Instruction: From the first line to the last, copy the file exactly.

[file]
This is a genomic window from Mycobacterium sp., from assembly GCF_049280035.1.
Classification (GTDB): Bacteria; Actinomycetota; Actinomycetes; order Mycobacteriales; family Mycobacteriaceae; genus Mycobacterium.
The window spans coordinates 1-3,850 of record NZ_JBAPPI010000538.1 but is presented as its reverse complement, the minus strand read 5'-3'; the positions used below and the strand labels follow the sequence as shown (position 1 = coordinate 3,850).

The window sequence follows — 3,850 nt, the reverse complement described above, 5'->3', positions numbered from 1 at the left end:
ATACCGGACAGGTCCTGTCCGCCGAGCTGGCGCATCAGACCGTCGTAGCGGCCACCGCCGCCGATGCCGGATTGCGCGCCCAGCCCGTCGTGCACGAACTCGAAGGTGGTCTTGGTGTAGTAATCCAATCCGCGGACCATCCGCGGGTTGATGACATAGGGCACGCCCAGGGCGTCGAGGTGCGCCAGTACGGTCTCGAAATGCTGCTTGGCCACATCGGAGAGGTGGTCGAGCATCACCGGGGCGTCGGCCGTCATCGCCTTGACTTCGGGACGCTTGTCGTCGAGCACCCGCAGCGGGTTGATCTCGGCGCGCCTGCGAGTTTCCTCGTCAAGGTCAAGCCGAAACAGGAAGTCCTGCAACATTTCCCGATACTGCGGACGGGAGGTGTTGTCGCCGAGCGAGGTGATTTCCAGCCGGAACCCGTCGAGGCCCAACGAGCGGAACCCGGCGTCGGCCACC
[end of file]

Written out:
This is a genomic window from Mycobacterium sp., from assembly GCF_049280035.1.
Classification (GTDB): Bacteria; Actinomycetota; Actinomycetes; order Mycobacteriales; family Mycobacteriaceae; genus Mycobacterium.
The window spans coordinates 1-3,850 of record NZ_JBAPPI010000538.1 but is presented as its reverse complement, the minus strand read 5'-3'; the positions used below and the strand labels follow the sequence as shown (position 1 = coordinate 3,850).

The window sequence follows — 3,850 nt, the reverse complement described above, 5'->3', positions numbered from 1 at the left end:
ATACCGGACAGGTCCTGTCCGCCGAGCTGGCGCATCAGACCGTCGTAGCGGCCACCGCCGCCGATGCCGGATTGCGCGCCCAGCCCGTCGTGCACGAACTCGAAGGTGGTCTTGGTGTAGTAATCCAATCCGCGGACCATCCGCGGGTTGATGACATAGGGCACGCCCAGGGCGTCGAGGTGCGCCAGTACGGTCTCGAAATGCTGCTTGGCCACATCGGAGAGGTGGTCGAGCATCACCGGGGCGTCGGCCGTCATCGCCTTGACTTCGGGACGCTTGTCGTCGAGCACCCGCAGCGGGTTGATCTCGGCGCGCCTGCGAGTTTCCTCGTCAAGGTCAAGCCGAAACAGGAAGTCCTGCAACATTTCCCGATACTGCGGACGGGAGGTGTTGTCGCCGAGCGAGGTGATTTCCAGCCGGAACCCGTCGAGGCCCAACGAGCGGAACCCGGCGTCGGCCACC